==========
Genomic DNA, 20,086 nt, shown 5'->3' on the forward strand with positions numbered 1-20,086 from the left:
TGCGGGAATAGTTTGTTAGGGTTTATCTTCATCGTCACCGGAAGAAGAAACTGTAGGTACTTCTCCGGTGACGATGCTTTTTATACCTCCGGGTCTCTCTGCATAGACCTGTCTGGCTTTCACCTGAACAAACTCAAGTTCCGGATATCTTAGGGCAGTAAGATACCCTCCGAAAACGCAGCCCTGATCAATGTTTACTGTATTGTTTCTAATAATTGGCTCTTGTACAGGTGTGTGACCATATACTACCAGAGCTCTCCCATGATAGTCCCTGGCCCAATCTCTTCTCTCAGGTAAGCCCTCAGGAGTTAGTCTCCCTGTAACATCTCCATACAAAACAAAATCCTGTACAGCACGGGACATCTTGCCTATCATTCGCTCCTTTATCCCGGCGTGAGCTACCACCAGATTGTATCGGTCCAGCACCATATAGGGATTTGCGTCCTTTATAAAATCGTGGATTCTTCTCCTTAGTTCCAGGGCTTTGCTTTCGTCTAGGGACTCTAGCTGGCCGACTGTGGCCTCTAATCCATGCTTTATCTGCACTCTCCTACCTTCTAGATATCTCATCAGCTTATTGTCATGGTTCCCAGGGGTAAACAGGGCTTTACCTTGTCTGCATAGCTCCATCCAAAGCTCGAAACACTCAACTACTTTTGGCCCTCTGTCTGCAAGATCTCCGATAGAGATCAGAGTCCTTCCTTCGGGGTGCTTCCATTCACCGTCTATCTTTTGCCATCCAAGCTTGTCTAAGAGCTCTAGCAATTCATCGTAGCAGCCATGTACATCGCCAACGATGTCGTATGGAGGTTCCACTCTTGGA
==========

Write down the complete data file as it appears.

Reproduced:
Genomic DNA, 20,086 nt, shown 5'->3' on the forward strand with positions numbered 1-20,086 from the left:
TGCGGGAATAGTTTGTTAGGGTTTATCTTCATCGTCACCGGAAGAAGAAACTGTAGGTACTTCTCCGGTGACGATGCTTTTTATACCTCCGGGTCTCTCTGCATAGACCTGTCTGGCTTTCACCTGAACAAACTCAAGTTCCGGATATCTTAGGGCAGTAAGATACCCTCCGAAAACGCAGCCCTGATCAATGTTTACTGTATTGTTTCTAATAATTGGCTCTTGTACAGGTGTGTGACCATATACTACCAGAGCTCTCCCATGATAGTCCCTGGCCCAATCTCTTCTCTCAGGTAAGCCCTCAGGAGTTAGTCTCCCTGTAACATCTCCATACAAAACAAAATCCTGTACAGCACGGGACATCTTGCCTATCATTCGCTCCTTTATCCCGGCGTGAGCTACCACCAGATTGTATCGGTCCAGCACCATATAGGGATTTGCGTCCTTTATAAAATCGTGGATTCTTCTCCTTAGTTCCAGGGCTTTGCTTTCGTCTAGGGACTCTAGCTGGCCGACTGTGGCCTCTAATCCATGCTTTATCTGCACTCTCCTACCTTCTAGATATCTCATCAGCTTATTGTCATGGTTCCCAGGGGTAAACAGGGCTTTACCTTGTCTGCATAGCTCCATCCAAAGCTCGAAACACTCAACTACTTTTGGCCCTCTGTCTGCAAGATCTCCGATAGAGATCAGAGTCCTTCCTTCGGGGTGCTTCCATTCACCGTCTATCTTTTGCCATCCAAGCTTGTCTAAGAGCTCTAGCAATTCATCGTAGCAGCCATGTACATCGCCAACGATGTCGTATGGAGGTTCCACTCTTGGA